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Bruce Swedien

An excerpt from "The Mixing Engineer's Handbook" By Bobby Owsinski
Perhaps no one else in the studio world can so aptly claim the moniker of ďGodfather of RecordingĒ as Bruce Swedien. Universally revered by his peers, Bruce has earned that respect thanks to years of stellar recordings for the cream of the musical crop. His credits could fill a book alone, but legends like Count Basie, Lionel Hampton, Stan Kenton, Duke Ellington, Woody Herman, Oscar Peterson, Nat ďKingĒ Cole, George Benson, Mick Jagger, Paul McCartney, Edgar Winter and Jackie Wilson are good places to start. Then comes Bruceís Grammy winning projects which include Michael Jacksonís Thriller (the biggest selling record of all time), Bad and Dangerous, and Quincy Jonesí Back on the Block and Juke Joint. As one who has participated in the evolution of modern recording from virtually the beginning as well as being one of its true innovators, Bruce is able to give insights on mixing from a perspective that few of us will ever have.

Do you have a philosophy about mixing that you follow?

The only thing I could say about that is everything that I do in music, mixing or recording or producing, is music driven. It comes from my early days in the studio with Duke Ellington and from there to Quincy. I think the key word in that philosophy is what I would prefer to call responsibility. From Quincy ó no oneís influenced me more strongly than Quincy ó Iíve learned that when we go into the studio our first thought should be that our responsibility is to the musical statement that weíre going to make and to the individuals involved. And I guess thatís really the philosophy that I follow.

Responsibility in that you want to present the music in its best light?

To do it the best way that I possibly can. To use everything at my disposal to not necessarily recreate an unaltered acoustic event, but to present either my concept of the music or the artistís concept of the music in the best way that I can.

Is your concept ever opposed to the artistís concept?

Itís funny but I donít ever remember running into a situation where thereís been a conflict. Maybe my concept of the sonics of the music might differ at first with the artist, but I donít ever remember it being a serious conflict.

I would think that youíre hired because of your overall concept.

I have a feeling thatís true, but Iím not really sure. I think probably my range of musical background helps a lot in that I studied piano for eight years and as a kid I spent a lot of time listening to classical music. So when it comes to depth of musical experience, I think thatís one reason that people will turn to me for a project.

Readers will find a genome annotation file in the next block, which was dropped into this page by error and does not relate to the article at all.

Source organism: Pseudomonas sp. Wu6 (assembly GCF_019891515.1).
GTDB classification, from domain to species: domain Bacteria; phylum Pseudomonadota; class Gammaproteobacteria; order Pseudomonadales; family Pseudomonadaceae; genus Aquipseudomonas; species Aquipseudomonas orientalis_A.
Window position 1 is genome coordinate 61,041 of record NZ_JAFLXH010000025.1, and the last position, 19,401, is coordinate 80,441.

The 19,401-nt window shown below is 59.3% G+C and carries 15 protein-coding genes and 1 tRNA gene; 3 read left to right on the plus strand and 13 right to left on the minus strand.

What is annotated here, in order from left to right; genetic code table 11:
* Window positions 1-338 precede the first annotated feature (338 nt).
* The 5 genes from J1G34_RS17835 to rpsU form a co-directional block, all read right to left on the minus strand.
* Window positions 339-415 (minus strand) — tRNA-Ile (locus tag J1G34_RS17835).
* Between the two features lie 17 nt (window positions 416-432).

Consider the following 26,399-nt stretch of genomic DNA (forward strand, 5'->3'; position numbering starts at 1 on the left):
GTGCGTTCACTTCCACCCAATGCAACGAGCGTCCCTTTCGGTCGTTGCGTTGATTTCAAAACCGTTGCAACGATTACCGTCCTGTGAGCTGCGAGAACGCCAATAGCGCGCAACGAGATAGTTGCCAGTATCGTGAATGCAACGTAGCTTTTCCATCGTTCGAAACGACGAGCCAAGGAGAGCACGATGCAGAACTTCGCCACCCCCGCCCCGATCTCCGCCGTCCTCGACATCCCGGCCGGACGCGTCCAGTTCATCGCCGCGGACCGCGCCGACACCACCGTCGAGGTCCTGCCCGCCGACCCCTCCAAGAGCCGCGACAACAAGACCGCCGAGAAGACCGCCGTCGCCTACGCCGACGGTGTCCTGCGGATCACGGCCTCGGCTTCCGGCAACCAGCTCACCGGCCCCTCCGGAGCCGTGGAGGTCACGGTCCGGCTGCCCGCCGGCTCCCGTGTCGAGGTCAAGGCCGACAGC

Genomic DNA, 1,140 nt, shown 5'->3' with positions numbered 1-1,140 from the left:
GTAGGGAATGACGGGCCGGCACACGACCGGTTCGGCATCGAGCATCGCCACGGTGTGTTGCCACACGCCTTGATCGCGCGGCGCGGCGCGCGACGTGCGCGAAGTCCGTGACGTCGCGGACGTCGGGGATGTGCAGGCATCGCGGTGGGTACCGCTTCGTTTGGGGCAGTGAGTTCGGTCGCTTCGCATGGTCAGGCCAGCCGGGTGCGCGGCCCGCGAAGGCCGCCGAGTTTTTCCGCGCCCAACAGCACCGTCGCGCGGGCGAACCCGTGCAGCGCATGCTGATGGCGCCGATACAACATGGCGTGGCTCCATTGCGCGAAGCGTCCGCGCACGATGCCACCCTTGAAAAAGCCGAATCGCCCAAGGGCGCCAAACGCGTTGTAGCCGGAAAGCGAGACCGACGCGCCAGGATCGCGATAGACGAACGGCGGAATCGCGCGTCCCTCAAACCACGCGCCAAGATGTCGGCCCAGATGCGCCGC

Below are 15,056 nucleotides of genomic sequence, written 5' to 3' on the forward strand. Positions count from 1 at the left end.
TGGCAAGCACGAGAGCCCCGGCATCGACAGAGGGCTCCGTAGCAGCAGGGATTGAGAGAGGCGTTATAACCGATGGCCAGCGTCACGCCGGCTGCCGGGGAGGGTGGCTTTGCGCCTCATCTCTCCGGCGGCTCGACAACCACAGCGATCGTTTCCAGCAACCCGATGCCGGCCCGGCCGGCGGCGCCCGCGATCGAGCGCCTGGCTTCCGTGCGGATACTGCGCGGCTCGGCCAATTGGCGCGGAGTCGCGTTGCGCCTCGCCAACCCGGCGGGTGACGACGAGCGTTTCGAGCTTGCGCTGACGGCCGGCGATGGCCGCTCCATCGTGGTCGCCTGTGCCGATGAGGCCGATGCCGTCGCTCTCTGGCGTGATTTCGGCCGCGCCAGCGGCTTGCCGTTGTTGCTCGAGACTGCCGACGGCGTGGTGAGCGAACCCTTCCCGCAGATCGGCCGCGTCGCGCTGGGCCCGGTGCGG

Do you think that starting out without the benefit of the vast amount of technology that we have today has helped you?

Oh, definitely. Absolutely. No question. And I think whatís helped me more is that I was the right guy in the right place at the right time at Universal in Chicago. Bill Putnam, who was my mentor and brought me from Minneapolis as a kid, saw or heard something in me that I guess inspired some confidence. From there I got to work with people like Duke Ellington, Count Basie, Woody Herman, Stan Kenton, Oscar Peterson and so on. One of the thrilling parts about the late 50ís at Universal in Chicago was that I literally learned microphone technique with Count Basie and Duke Ellington, and these guys were in love with the recording process.

Really? I was under the impression they only recorded because they had to.

No. Absolutely not. Now there were some band leaders that were that way, although I canít think of anybody offhand, but most of them just loved being there. The guy that I think was most formative in my early years as a kid was probably Count Basie. I did a lot of records with that band.

How were you influenced?

I came into the industry at that level as a real youngster. In 1958 I was only 20 years old and I started right out working with Stan Kenton, and a couple of years later Count Basie, Duke Ellington, Quincy and so on. But I was not in love with the status quo that was part of the recording industry at the time. The goal of music recording in the late 50ís was to present the listener with a virtually unaltered acoustic event and that wasnít terribly exciting to me. I loved it, but I wanted my imagination to be part of the recording.

Another guy who bumped into that who I didnít work with but I got to meet in the early 60ís at Universal was Les Paul. There was one record that I remember that came out when I was in high school in 1951 that changed popular music forever and it was Les Paul and Mary Fordís How High the Moon, which was an absolutely incredible thing. I couldnít wait to get to the record store to buy it so I could try to figure out what that was all about. At that point in time, I think a whole segment of the record buying public made a left turn in that the records of the day were pretty much, as I said, an unaltered acoustic event and we were trying to put the listener in the best seat in the house. But all of a sudden this record came along without a shred of reality in it and a whole segment of the record buying public said, ďThis is what we want.Ē

That being said, can you hear that sonic space in your head before you start to mix?

No. Thatís the wonderful part about it.

Is your approach to mixing each song generally the same then?

Iíll take that a step further and Iíll say itís never the same, and I think I have a very unique imagination. I also have another problem in that I hear sounds as colors in my mind. Frequently when Iím EQing or checking the spectrum of a mix or a piece of music, if I donít see the right colors in it I know the balance is not there.

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